|Journal||Labor Studies Journal|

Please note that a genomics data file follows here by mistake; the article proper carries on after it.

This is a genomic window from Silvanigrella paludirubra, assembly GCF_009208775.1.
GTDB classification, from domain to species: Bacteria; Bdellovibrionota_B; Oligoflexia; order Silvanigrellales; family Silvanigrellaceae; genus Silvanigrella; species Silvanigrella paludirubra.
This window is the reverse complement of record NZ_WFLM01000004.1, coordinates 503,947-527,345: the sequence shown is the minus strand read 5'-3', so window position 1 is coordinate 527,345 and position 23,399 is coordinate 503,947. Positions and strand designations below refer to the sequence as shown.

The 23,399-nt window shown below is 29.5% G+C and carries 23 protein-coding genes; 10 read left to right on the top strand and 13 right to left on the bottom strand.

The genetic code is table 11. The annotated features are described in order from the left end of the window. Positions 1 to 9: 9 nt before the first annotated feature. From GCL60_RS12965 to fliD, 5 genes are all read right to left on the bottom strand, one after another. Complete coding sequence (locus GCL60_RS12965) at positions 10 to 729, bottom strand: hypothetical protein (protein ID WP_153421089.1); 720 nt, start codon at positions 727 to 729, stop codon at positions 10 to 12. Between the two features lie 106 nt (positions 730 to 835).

The theory and practice of community unionism has been central to discussions of alt-labor, union renewal, and revitalization, particularly in relation to union praxis at the urban or local scale. This comparative case study explores two labor-community campaigns to defend public child care services in the context of neoliberal austerity in urban/suburban space. While labor-community coalitions are a necessary—if not sufficient—condition for success, in urban/suburban contexts in which community allies are weak and municipal administrations hostile, public-sector unions must continue to play a leading role in campaigns despite the risk of being cast as defenders of sectional interests rather than of the public good. In such contexts, union involvement in community organizing is a necessary precursor to successful labor-community campaigns.